Yesterday, for the fourth time in just over six weeks, the media had to decide how to respond to the brutal murder of a hostage. Alan Henning, a taxi driver who went to Syria purely for humanitarian reasons, was forced to take part in a video before being beheaded by a masked jihadist.
When news of the killing began to circulate on Friday, there were immediate appeals on social networking sites not to show stills from the video. With a couple of exceptions – notably the online versions of the Daily Mail and Daily Star – most newspaper editors complied. Lloyd Embley, editor-in-chief of the Mirror titles, tweeted that stills from a video of the aid worker David Haines had appeared on most front pages. "We decided not to do that again," he wrote. "They can't win." The Sun published a leader, declaring that "we refuse to give his absurd killers the publicity they crave".
I can't help thinking, "At last." Why did it take so long for some sections of the media to recognise the huge ethical problems inherent in showing pictures, taken by perpetrators, of human beings undergoing extreme psychological torture?
When a video of the beheading of the first Western hostage, the American journalist James Foley, was released in August, the reaction was very different. The Sun, along with many other British newspapers, used a still from the video on its front page. The paper's online edition initially included a link to the video, under the heading "Islamist terrorist beheads missing US journalist". The New York Post, also owned by Rupert Murdoch, published a photo of Mr Foley with the murderer's knife at his throat. The chief executive of News Corp Australia, Julian Clarke, later claimed that "hiding the brutal reality" was not in anyone's interest.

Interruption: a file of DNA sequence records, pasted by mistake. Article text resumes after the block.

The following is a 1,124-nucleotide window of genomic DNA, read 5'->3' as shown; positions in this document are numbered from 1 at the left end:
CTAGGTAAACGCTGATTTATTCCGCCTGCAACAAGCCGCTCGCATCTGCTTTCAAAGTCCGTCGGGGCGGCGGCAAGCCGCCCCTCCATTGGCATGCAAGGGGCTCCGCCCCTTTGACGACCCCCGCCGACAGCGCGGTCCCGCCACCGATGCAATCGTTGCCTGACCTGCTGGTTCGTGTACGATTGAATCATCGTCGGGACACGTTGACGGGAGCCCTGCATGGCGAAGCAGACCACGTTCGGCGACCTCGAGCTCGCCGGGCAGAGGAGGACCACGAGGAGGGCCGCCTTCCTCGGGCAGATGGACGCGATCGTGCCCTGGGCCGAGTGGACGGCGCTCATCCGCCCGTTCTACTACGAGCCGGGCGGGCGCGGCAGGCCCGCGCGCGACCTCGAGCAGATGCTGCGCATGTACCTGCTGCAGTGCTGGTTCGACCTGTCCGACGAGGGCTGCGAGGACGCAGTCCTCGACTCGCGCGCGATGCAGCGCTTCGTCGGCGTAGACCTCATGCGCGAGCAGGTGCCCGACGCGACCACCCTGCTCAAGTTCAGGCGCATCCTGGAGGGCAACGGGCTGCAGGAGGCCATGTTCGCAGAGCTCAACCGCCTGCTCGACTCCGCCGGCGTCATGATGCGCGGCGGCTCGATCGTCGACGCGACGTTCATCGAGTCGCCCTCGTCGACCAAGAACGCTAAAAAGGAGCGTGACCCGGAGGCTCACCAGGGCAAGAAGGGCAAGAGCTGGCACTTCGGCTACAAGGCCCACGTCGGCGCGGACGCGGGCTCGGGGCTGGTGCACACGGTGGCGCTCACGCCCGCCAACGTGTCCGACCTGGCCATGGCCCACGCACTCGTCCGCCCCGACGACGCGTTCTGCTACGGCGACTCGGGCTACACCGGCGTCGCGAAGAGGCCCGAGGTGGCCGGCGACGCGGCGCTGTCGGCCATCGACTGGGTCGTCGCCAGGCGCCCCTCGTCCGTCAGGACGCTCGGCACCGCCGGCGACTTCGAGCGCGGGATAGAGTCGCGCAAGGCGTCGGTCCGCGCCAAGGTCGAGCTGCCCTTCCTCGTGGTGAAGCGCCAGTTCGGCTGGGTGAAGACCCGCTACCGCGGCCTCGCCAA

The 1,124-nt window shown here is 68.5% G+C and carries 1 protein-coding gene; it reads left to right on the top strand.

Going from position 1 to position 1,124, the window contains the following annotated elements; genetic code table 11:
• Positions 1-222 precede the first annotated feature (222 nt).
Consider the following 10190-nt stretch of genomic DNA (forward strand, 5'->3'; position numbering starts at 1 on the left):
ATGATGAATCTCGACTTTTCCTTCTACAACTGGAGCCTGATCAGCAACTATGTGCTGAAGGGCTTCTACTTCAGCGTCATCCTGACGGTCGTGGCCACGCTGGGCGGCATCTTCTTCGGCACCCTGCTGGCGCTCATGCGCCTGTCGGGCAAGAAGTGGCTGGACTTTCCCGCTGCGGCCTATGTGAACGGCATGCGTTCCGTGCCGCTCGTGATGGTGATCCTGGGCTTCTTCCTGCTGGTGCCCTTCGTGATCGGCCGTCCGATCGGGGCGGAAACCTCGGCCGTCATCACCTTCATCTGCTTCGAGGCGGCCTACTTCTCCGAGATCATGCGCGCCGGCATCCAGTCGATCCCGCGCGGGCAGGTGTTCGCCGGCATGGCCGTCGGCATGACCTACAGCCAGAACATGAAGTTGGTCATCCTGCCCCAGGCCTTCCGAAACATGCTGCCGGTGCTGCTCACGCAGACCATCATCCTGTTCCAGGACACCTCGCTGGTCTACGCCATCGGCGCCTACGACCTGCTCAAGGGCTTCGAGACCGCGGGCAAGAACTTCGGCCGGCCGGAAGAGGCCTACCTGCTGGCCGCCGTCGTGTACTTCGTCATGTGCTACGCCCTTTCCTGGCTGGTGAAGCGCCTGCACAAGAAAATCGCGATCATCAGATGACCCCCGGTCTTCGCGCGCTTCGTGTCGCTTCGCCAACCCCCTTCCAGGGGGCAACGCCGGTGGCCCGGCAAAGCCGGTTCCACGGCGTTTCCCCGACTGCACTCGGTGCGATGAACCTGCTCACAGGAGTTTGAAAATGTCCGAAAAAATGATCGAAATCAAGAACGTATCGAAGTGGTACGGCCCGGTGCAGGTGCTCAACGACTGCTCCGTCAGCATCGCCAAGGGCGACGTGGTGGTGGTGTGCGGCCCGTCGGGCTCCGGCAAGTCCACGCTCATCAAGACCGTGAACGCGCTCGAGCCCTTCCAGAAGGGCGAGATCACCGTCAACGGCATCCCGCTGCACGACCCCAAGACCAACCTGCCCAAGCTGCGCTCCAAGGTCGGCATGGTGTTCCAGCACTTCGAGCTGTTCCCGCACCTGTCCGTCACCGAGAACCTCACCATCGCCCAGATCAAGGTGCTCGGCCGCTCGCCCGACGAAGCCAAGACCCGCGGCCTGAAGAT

So why has Mr Henning's murder brought about a change in editorial policy? It has to be said that the New York Post behaved as badly as ever, using a still of Mr Henning on his knees along with a hideously graphic description of the video's content. But it seems to have dawned on other editors that one of the purposes of these videos is to torture friends and relatives of the victims. Publishing stills causes unimaginable pain, denying loved ones the choice not to view them. It also, crucially, comes close to colluding with torture.
Isis wants us to see these pictures. It has no intention of sparing anyone's life, which is why sending an audiotape to Mr Henning's wife was so cruel. We have a responsibility as journalists to report these murders, but we don't have to reproduce slavishly the most horrific propaganda. That's what these images are, and I'm sorry it's taken the murder of poor Mr Henning for some sections of the media to recognise it.
Joan Smith is the executive director of 'Hacked Off'